We’re taught that there is one small but significant difference between professionals and consumers; that consumers buy for emotional and self expressive reasons, while professionals buy for rational reasons.

Or, to put it another way, consumers are treated as humans while professionals are treated as machines. This may be good practice for when robots finally take over, but for now it’s a real problem.

Let’s be clear – there are two kinds of decisions we are capable of making as humans, regardless of our environment. Those that we recognise as being emotionally driven, and those that are still emotionally driven but that we feel compelled to rationalise.

Yes, the latter requires things that the former doesn’t. It requires greater detail and evidence, but it requires this detail and evidence to help us vindicate our emotions, not to override them.

People do not leave their personalities and emotions outside their offices in the morning. Whether it’s fear, excitement, enjoyment or frustration, there will be an underlying emotion forcing the buyer down one route or another, and the rational stuff is merely there to help them overcome the barriers.

Our failure to recognise this has led to B2B industries being flooded with content unimaginably dull and largely ineffective in achieving its goals.

 

What does it mean to be professional?

There is something else compounding this problem; the notion that the brand must present a “professional image”?

Well, what does it mean to be a professional?

The top sales person in your company, for example, does she make jokes? Yes. Does she talk in a familiar manner with clients? Yes. Does she open up and communicate freely and without barriers? Of course she does. Does she occasionally even sail a bit close to the wind? More than likely.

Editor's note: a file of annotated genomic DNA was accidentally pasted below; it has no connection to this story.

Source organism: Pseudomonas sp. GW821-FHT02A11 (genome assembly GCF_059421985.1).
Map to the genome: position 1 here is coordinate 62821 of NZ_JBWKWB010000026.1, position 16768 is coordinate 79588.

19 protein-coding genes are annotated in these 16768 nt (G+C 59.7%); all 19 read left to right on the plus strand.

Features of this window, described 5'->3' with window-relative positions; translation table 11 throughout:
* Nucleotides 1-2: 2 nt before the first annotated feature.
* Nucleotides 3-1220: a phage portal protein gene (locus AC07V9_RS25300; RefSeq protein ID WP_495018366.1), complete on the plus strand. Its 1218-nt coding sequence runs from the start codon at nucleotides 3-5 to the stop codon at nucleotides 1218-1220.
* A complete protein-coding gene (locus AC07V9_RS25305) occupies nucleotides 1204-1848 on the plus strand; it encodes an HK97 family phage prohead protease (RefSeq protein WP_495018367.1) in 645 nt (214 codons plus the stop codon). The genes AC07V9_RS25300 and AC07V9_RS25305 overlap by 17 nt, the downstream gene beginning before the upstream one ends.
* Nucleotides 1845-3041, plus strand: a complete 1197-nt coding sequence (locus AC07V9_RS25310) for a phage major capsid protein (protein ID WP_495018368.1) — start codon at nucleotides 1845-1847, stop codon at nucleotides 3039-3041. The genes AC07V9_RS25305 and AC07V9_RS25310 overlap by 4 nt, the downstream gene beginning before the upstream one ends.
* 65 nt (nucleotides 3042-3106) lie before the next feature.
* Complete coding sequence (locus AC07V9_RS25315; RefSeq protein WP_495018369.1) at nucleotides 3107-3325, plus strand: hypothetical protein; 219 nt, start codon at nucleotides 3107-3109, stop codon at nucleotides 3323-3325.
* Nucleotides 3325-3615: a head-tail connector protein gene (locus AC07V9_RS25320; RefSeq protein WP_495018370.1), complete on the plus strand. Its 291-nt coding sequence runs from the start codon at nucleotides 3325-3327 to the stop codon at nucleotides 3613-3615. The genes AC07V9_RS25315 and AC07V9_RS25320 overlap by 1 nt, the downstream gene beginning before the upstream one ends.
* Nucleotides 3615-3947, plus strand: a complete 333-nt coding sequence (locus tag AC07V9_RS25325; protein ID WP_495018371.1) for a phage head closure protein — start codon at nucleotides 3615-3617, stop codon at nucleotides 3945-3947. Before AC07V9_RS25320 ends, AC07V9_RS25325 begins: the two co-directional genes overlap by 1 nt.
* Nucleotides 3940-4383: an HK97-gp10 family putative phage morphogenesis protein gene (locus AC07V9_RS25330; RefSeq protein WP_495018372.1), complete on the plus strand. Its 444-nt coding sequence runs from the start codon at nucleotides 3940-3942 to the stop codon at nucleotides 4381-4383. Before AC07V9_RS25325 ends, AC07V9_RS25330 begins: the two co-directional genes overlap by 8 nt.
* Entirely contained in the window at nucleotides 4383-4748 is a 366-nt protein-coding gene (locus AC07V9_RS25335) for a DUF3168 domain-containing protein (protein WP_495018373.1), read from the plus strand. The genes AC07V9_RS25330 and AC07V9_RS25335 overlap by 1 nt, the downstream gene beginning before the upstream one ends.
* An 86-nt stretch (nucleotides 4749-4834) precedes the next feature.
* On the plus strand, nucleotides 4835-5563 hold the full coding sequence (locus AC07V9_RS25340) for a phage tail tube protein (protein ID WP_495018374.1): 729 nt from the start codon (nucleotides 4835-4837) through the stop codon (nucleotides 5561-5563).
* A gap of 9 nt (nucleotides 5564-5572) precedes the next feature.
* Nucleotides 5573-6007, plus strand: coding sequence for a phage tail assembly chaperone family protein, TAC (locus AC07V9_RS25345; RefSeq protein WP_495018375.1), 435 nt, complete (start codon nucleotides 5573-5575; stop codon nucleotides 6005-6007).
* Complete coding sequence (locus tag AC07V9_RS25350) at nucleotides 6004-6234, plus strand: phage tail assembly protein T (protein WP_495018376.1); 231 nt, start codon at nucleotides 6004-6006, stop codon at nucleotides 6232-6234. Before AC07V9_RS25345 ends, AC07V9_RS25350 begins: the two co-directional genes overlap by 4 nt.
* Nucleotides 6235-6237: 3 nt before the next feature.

Well, as a marketer, your job is to be that top sales person when she can’t be there. Whether it’s via the blog, LinkedIn or email, it doesn’t matter. If you are interesting, people might just listen to you. If you’re not, they won’t, regardless how much information you bombard them with.

 

A magnet for the unambitious and unimaginative

Perhaps worst of all, this misunderstanding for what B2B marketing is all about results in the attraction of a certain kind of marketer. People who would rather spend their day finding reasons not to try things than to stick their neck out and take a risk. People who would rather follow the status quo and churn out yet another coma-inducing whitepaper, than to to stand out from the crowd and head in a new direction.

We call these people – B2B specialists.

 

Write like you’re chatting over a beer

So what do we do about it? Well the problems with B2B marketing may not end with copy writing, but that’s certainly where they begin.

One of the best pieces of advice I ever received was this – when writing B2B copy, imagine you’re with that buyer down the pub having a beer. How will you talk? What kind of language will you use? What questions will you ask? What stories will you share?

The person you are writing for is probably not fascinated by the technicalities of what you have to say. What they are is just like you – ambitious with their careers, nervous about the future, stressed out by their boss, and above all, just a little bit bored.

You have the tools to connect with each of these drivers, and you’re unlikely to do it with a 3000 word FAQ section. But I bet you have some stories up your sleeve that might just do the trick.

And if not, have another beer and try again.